Back in February, a sense of grief swept the entire New Orleans community when the Sisters of Blessed Sacrament, a Pennsylvania-based order, announced it would close the all-girls Xavier University Preparatory High School at the end of the school year due to uncertain financial sustainability. As many prepared to mourn the death of Prep as yet another failed black institution, the school’s alumni base wasn’t quite ready to deliver the eulogy. They couldn’t bear to see St. Katharine Drexel’s dream wither. They fought, fundraised and incorporated to preserve the school.
Attorney Shantell Payton, class of 1997, is the youngest Prepper among the coterie of six alumni who bought the school, along with Federal Judge Karen Wells Roby, Clerk of Court Dale Atkins, Judge Piper Griffin, attorney Keith Doley and Judge Edwin Lombard (including male alumni, a nod to the days when the school was co-ed). Payton’s allegiance and love for Prep is boundless. She chose to attend Prep over Benjamin Franklin High School, the number one ranked school in the state of Louisiana, reluctantly following in her sister’s footsteps.
When Payton was a freshman at Prep, her father died. Coupled with the loss of one of the most important people in her life and teenage angst, Payton said it was Prep that held her together during this trying time. She threw herself into her books and often hid out in the school library at night to avoid dealing with the absence of her father. Assistant-principal Jacob Owens, then the school’s disciplinarian, busted her on one of these occasions and escorted her home.
“My whole world was done. I felt such a great loss. I could have gone down the wrong path. My sister was close to Mr. Owens and she told him: ‘Please take care of my little sister,’” said Payton as she shared this emotionally gritty story. “I can’t imagine what kind of person I’d be today if it weren’t for Prep and Mr. Owens.”
Nearly a decade after finishing from Prep, in 2005, Payton was again faced with loss. Her fiancé died. She suffered a stroke and was forced to drop out of law school.
“I didn’t want to go forward, but it was on that same strength, morality and confidence that was previously instilled in me that I had no choice but to excel, to be my best. Even in those times of pitfalls, I was able to excel because of that Prep foundation,” she said. “Having the support system led by Mr. Owens who confirmed the level of expectation and morality that would require me to be excellent in all that I do has stuck with me. I call him my father.”
Thanks to these six people, my alma mater will return for the 2013-2014 school year — and moving forward — as St. Katharine Drexel Preparatory High School, an independent run Catholic school supported by the Archdiocese of New Orleans. The news was delivered Monday evening to a standing room only crowd of Prep alumni and supporters in the school’s auditorium, known as the Drexel Center. Elected officials like Congressman Cedric Richmond, New Orleans City Council president Stacy Head and New Orleans City Council member LaToya Cantrell turned out to celebrate the news.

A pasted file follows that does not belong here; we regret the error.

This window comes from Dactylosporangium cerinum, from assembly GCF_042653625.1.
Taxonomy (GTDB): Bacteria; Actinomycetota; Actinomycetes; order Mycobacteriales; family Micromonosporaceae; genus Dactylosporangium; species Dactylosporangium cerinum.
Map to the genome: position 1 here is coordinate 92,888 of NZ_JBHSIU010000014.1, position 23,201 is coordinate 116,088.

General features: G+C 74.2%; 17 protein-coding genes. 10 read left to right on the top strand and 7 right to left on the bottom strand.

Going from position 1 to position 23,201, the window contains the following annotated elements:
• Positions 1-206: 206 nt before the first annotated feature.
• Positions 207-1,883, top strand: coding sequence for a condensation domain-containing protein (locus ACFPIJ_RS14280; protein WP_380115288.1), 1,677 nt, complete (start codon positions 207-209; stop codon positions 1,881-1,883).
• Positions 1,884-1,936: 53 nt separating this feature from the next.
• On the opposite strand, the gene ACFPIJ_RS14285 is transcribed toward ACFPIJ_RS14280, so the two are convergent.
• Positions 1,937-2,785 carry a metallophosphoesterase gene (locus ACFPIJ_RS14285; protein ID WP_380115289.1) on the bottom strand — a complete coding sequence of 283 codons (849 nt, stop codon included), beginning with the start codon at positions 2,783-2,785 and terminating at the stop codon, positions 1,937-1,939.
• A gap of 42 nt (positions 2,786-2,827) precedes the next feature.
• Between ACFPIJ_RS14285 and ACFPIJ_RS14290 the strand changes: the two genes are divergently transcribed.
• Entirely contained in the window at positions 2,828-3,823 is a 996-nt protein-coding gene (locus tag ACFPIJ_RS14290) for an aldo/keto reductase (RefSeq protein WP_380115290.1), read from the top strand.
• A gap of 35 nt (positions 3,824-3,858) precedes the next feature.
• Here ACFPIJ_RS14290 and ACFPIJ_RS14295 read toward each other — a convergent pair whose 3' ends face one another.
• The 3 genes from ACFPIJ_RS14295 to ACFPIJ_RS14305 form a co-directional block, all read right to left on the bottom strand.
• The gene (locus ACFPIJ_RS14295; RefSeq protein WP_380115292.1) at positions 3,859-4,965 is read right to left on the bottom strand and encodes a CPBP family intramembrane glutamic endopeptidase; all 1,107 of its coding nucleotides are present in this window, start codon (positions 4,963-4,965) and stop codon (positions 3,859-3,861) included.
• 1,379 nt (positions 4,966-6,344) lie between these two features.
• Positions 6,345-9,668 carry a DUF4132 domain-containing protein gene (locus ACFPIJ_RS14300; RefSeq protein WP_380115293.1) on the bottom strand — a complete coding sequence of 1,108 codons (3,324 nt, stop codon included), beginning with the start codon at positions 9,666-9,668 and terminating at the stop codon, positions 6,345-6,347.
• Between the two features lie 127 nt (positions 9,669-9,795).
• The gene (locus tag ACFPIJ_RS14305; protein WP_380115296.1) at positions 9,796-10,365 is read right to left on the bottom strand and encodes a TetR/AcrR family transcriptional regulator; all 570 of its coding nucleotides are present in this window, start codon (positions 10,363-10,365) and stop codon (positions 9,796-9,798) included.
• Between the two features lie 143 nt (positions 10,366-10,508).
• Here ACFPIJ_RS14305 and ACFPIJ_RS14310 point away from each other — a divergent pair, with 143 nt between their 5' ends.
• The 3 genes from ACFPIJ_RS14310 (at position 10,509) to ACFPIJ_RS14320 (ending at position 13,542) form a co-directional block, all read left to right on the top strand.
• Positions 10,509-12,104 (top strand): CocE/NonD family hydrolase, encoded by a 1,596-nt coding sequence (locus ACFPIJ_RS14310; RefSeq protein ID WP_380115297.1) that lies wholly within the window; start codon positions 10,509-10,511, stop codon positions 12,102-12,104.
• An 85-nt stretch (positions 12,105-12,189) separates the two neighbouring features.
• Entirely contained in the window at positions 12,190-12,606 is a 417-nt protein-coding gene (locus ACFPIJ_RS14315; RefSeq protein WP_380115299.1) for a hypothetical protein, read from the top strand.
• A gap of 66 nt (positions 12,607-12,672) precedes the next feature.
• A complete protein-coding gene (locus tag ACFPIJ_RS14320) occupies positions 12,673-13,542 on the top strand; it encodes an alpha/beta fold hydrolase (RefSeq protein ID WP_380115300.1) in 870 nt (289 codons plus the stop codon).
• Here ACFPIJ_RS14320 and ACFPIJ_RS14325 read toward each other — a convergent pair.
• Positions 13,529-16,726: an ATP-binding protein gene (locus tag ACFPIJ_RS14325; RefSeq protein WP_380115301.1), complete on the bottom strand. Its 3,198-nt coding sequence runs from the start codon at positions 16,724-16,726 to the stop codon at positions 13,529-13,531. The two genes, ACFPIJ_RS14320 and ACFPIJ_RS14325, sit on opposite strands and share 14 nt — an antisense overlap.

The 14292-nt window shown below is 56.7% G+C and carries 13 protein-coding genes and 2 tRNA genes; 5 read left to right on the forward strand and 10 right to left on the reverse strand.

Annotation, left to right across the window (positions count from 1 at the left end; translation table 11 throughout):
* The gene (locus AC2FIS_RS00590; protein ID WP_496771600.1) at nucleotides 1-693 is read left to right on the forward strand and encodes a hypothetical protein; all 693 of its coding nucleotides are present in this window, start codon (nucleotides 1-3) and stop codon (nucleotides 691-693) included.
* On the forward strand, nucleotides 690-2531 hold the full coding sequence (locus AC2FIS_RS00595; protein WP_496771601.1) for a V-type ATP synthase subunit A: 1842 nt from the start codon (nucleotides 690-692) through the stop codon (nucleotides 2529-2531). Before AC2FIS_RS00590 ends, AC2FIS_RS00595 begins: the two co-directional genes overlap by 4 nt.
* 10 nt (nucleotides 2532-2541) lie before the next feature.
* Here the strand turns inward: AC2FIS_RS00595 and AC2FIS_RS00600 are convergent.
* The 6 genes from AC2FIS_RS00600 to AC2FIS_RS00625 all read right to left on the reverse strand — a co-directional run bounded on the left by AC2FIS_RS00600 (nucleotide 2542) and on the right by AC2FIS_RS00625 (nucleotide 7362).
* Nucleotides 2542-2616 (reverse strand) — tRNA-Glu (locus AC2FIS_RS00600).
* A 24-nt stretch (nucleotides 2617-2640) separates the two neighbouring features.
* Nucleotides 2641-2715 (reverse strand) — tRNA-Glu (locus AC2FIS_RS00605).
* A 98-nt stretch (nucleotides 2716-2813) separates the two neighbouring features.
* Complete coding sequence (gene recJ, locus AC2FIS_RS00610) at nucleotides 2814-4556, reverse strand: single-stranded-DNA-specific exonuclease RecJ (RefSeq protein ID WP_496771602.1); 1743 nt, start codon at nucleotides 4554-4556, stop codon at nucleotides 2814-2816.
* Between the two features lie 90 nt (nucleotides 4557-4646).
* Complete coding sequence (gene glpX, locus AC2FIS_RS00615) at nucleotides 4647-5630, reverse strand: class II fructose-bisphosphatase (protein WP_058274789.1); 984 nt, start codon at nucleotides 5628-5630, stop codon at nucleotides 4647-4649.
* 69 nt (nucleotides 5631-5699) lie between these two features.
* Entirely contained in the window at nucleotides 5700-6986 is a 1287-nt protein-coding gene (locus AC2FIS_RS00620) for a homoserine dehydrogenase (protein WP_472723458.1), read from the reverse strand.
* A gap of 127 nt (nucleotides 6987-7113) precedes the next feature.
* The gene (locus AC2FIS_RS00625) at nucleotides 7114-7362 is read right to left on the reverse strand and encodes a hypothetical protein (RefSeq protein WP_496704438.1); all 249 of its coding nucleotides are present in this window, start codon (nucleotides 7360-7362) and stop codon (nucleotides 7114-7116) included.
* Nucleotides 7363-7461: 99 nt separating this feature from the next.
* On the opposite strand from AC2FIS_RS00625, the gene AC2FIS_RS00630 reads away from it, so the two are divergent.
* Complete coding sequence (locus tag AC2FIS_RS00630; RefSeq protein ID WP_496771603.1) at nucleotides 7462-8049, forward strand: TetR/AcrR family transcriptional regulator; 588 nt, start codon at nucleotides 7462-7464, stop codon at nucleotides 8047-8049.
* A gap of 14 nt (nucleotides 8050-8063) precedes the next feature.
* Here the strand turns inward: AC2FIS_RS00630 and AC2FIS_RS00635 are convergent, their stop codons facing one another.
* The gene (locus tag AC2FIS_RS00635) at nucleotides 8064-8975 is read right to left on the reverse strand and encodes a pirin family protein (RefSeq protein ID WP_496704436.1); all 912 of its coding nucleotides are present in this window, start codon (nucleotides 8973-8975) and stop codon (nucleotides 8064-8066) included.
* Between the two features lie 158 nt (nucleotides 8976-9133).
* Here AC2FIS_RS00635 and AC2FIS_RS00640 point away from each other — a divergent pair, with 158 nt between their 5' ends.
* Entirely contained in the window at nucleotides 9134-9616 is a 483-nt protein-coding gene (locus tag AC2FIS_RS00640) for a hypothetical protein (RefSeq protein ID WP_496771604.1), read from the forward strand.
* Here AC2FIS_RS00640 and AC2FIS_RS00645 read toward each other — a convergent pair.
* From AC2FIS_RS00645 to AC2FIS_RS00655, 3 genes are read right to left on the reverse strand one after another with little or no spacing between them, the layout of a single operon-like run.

Saved by black alumni for black students under black leadership, a school owned and run by native New Orleanians is an anomaly in the post-Katrina landscape; where outsiders — non-New Orleanians — dominate the education reform efforts in the city. We, the collective we, stepped up and saved ourselves; an aspect that makes this victory all the more sweeter.
This is what self-determination looks like.
What a great example for current students and future Preppers to know that they are a part of a lineage of triumph, not defeat and educational descendants of Drexel’s mission to provide high-quality education to society’s most vulnerable.
Historically black institutions are part of the black American tradition going back generations; and now more than ever, they need us to support them in deep, meaningful ways. We must rally around them not just in times of economic strife or when a closure looms, but all the time. We owe them because not only were they there for us during the struggle; they educated us through it.
And we have high expectations of our black institutions too. We want them to serve us with love — and educational excellence too. With the resurrecting of Xavier Prep, now Drexel Prep, we have preserved a vestige of black Catholic education in New Orleans.
Payton said Prep is like a machine that takes young girls, in their purest state, and molds them into a beautiful package instilling values, wisdom and sisterhood.
“How can I allow that to be taken away from any woman?” Payton asked. “Young girls not having access to that blessing wasn’t an option for me.”
jewel bush, a New Orleans native, is a writer whose work has appeared in The (Houma) Courier, The Washington Post, The Times-Picayune, New Orleans Homes & Lifestyles Magazine, and El Tiempo, a bilingual Spanish newspaper. In 2010, she founded MelaNated Writers Collective, a multi-genre group for writers of color in New Orleans dedicated to cultivating the literary, artistic and professional growth of emerging writers. She is currently communications coordinator for Service Employees International Union Local 21LA. Her three favorite books are Their Eyes Were Watching God, The Catcher in the Rye, and Are You There God? It’s Me, Margaret.
Photo by Thomas Sayers Ellis.